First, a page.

Daniel Boorstin: Remembered
Linton Weeks, in the Washington Post (April 28, 2004):
What started out as a memorial service for Daniel J. Boorstin yesterday at the Library of Congress also turned into a lovefest for books, reading and the power of the written word.
More than 200 people gathered in the Thomas Jefferson Building to honor the bookish, bespectacled, super-brainy man who was given to wearing bow ties. Boorstin served as the 12th librarian of Congress, from 1975 to 1987, and he died in late February of pneumonia at age 89.
James H. Billington, his successor as librarian, said Boorstin"was, above all else, a man of the book." He quoted Boorstin, who believed that"the book remains our symbol and resource for finding the unanswered question and the unwelcomed answer."
There were some chuckles during the ceremony and some choked-back tears. One speaker after another painted Boorstin as an energetic and congenial genius who opened the library to a wider public and embraced computer technology and television as a way to spread the words.
News anchor Jim Lehrer recalled that his friend and neighbor knew something about everything and was always ready to interject a thought or an idea, regardless of the subject. Lehrer read an astonishing bunch of quotes from Boorstin's 1961 book"The Image: A Guide to Pseudo-Events in America."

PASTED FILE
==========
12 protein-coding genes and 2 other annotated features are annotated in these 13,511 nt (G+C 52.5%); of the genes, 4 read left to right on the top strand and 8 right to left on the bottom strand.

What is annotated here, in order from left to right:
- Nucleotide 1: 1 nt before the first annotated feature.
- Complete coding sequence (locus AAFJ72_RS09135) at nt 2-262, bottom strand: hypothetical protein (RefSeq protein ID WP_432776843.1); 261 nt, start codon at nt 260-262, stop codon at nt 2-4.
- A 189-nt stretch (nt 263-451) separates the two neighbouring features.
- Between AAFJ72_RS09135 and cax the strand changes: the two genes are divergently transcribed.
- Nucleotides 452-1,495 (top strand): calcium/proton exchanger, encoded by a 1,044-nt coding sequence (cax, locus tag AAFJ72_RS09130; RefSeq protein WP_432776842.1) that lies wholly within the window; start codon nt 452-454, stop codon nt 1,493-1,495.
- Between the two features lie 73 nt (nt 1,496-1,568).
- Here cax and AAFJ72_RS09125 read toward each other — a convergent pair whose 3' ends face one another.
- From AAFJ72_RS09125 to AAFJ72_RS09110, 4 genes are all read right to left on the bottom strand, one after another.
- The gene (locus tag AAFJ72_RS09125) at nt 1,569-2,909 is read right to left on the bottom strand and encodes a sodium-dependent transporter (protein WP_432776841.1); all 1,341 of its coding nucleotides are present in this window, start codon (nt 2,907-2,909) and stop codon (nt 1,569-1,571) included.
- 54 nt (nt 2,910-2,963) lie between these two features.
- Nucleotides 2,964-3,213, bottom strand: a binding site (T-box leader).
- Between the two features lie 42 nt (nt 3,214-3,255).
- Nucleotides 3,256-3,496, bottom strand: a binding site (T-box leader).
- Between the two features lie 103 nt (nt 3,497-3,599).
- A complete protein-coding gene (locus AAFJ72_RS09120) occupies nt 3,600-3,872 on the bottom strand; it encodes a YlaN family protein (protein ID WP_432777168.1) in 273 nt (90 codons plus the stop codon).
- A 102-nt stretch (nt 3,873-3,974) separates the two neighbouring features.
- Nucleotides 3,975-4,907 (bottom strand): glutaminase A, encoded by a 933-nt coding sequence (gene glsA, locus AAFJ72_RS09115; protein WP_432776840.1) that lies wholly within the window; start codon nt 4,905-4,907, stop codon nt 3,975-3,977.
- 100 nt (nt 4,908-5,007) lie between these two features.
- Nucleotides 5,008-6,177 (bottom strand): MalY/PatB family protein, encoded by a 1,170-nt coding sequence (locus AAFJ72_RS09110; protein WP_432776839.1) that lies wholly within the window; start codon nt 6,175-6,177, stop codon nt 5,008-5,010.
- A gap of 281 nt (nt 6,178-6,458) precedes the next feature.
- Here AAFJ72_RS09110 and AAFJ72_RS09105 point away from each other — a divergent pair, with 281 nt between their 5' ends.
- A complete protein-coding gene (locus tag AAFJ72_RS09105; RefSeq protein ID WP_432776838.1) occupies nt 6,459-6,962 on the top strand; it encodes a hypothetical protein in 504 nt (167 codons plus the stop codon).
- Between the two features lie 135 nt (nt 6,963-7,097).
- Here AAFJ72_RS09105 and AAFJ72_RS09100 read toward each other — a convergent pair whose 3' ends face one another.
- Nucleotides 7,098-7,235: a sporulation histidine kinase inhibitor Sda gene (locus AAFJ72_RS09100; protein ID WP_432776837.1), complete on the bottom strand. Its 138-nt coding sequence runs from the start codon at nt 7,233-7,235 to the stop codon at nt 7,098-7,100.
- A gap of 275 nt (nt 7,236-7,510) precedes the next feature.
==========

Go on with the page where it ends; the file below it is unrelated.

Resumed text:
It turns out that Boorstin was the author of the oft-repeated quip that"a celebrity is a person who is well known for his well-knownness."
And, Lehrer noted, lifting an eyebrow, that Boorstin was also the originator of this gem:"Nothing is really real unless it happens on television."
"He struck a balance between the computer and the book," said Ted Stevens, a senator from Alaska and the chairman of the joint committee on the library.
"He was an egalitarian," said former congressman Vic Fazio, a man who wanted to make the library and its holdings available to everyone.
The librarian waged a lifelong battle against aliteracy, the tendency of people who can read to lose the desire to do so.
A summa cum laude graduate of Harvard University in 1934, Boorstin was a Rhodes scholar. He received a degree from Yale Law School. He was teaching at Harvard when he published"The Mysterious Science of the Law," the first of more than a score of books. He taught at the University of Chicago for 25 years and was a visiting professor at other colleges around the world.
In the hallway after the service, historian John Hope Franklin recalled how Boorstin had once flown to New York and stayed up all night trying to persuade him to join the Chicago faculty. Franklin eventually did....
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